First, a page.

MayReality TV sensation Kim Kardashian has confirmed she is planning to enter U.S. politics by running for mayor of Glendale, California as early as 2017.
In a new video from E!’s "Khloe and Lamar," Kardashian said she is "for real" about plans to run for office.
"I decided I'm going to run for the mayor of Glendale," Kardashian said, later clarifying that "it’s going to be in, like, five years."
Kardashian plans to enlist her friend Noelle Keshishian to help her with the campaign.
Kardashian says she's currently looking into all the requirements to obtain residency in Glendale and run for mayor. She is currently a resident of Los Angeles, but said she would choose to run for office in Glendale because it's a hub of "Armenian town."
But, is Kardashian actually "for real" about throwing her hat into the U.S. political circus? Or is this just another attention-grabbing PR move for the queen of making headlines for inane things?
Unfortunately for Kardashian, her bid for mayor may end before it even begins. The Los Angeles Times spoke with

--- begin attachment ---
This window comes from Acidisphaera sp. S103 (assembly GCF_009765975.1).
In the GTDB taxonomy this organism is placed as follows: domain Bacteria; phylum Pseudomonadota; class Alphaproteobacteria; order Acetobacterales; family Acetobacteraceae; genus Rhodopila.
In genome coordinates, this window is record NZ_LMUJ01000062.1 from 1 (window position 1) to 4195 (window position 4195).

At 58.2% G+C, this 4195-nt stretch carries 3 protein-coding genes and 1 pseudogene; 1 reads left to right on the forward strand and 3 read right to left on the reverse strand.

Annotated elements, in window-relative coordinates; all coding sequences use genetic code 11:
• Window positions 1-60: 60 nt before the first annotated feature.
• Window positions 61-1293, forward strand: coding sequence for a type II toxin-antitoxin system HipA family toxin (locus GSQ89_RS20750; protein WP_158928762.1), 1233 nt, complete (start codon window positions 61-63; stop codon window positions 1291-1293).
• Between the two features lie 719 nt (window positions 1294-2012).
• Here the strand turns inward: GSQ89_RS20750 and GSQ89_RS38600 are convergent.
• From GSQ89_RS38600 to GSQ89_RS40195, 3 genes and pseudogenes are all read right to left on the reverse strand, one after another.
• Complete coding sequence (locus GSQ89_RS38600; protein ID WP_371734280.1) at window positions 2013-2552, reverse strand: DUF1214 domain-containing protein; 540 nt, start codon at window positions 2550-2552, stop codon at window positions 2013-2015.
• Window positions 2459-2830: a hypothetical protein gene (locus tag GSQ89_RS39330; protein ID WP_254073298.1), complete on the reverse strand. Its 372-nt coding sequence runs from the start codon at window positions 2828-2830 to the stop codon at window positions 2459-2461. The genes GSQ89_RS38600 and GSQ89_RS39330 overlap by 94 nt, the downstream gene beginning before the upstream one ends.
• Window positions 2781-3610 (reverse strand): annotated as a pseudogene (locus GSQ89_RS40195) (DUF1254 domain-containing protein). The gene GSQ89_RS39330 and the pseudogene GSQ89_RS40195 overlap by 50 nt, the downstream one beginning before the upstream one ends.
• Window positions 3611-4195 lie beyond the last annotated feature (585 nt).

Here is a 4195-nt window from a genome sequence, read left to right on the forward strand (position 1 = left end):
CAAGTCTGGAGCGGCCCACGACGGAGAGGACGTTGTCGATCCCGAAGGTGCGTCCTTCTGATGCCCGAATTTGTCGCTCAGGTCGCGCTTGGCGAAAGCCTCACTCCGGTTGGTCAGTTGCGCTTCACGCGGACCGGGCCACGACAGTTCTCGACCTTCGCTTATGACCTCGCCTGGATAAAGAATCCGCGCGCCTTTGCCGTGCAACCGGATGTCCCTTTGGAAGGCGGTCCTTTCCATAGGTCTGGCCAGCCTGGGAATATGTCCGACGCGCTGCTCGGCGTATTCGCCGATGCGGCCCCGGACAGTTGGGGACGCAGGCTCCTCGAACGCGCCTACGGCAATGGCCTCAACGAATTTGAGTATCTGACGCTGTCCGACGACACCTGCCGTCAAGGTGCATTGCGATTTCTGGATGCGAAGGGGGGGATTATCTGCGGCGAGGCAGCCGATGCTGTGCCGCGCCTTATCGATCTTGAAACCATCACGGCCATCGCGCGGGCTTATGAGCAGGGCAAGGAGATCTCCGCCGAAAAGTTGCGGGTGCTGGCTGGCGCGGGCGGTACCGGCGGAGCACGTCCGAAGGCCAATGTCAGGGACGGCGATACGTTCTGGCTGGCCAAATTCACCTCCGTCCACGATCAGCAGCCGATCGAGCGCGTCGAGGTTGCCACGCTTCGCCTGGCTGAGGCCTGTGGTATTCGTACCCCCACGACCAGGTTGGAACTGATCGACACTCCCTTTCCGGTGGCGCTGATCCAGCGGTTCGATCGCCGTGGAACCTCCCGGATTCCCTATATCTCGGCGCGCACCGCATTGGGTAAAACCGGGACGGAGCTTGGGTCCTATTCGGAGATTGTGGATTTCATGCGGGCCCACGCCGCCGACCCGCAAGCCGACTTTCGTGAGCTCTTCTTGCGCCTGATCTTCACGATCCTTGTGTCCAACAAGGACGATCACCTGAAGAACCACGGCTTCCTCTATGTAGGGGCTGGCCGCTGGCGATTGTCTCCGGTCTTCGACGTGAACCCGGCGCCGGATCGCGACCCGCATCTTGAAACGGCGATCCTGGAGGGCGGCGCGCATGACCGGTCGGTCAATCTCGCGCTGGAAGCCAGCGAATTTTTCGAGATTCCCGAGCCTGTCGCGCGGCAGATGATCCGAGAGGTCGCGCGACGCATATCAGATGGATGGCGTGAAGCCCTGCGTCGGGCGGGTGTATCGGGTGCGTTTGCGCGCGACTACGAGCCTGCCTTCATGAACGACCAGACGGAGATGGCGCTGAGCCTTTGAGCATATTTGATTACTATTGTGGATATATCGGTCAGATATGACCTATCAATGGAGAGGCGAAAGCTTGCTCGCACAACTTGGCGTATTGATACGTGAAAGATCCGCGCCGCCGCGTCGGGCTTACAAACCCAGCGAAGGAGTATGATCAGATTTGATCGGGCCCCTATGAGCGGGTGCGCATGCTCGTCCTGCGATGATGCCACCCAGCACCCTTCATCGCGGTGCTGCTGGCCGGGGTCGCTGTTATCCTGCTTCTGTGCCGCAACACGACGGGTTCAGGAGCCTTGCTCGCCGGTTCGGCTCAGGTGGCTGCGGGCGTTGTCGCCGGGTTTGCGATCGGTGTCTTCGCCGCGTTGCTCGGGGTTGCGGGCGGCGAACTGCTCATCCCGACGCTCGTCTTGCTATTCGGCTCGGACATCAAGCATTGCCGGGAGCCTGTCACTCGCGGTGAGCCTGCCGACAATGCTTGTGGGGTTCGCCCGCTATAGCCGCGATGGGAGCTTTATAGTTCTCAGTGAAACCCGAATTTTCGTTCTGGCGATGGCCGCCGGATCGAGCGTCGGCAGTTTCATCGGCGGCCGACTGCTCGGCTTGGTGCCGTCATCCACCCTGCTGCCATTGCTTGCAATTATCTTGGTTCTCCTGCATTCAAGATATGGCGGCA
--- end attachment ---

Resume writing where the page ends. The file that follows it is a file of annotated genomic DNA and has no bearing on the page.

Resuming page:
Glendale city spokesman Tom Lorenz, who said, "No. 1, you don't run for mayor in the city of Glendale," Lorenz said. "It is not an elected position in the city. The elected positions are five City Council people, a city clerk and treasurer." The city does have a sitting mayor, but the position is voted on by the council. Kardashian better learn these technicalities if she's serious about her bid for mayor.
My hunch is that Kardashian's dreams to enter politics will quickly fade, after the burst of press she'll receive over the next few days. After all, she's quickly become one of the most popular celebrities in America as a reality TV star and Twitter addict, so it's difficult to see why she would change that.
Then again, Kardashian wouldn't be the first person with limited knowledge to make a splash in U.S. politics (Sarah Palin, anyone?), and she also wouldn't be the first celebrity to make it big in California government. Don't forget that California voters put Arnold Schwarzenegger and Ronald Reagan into office.
Still, this strikes me as a clever stunt and nothing more. That said, given the dismal state of U.S. politics, it wouldn't hurt to have some more likeable figures in Washington. But, the road to DC doesn't start in Glendale.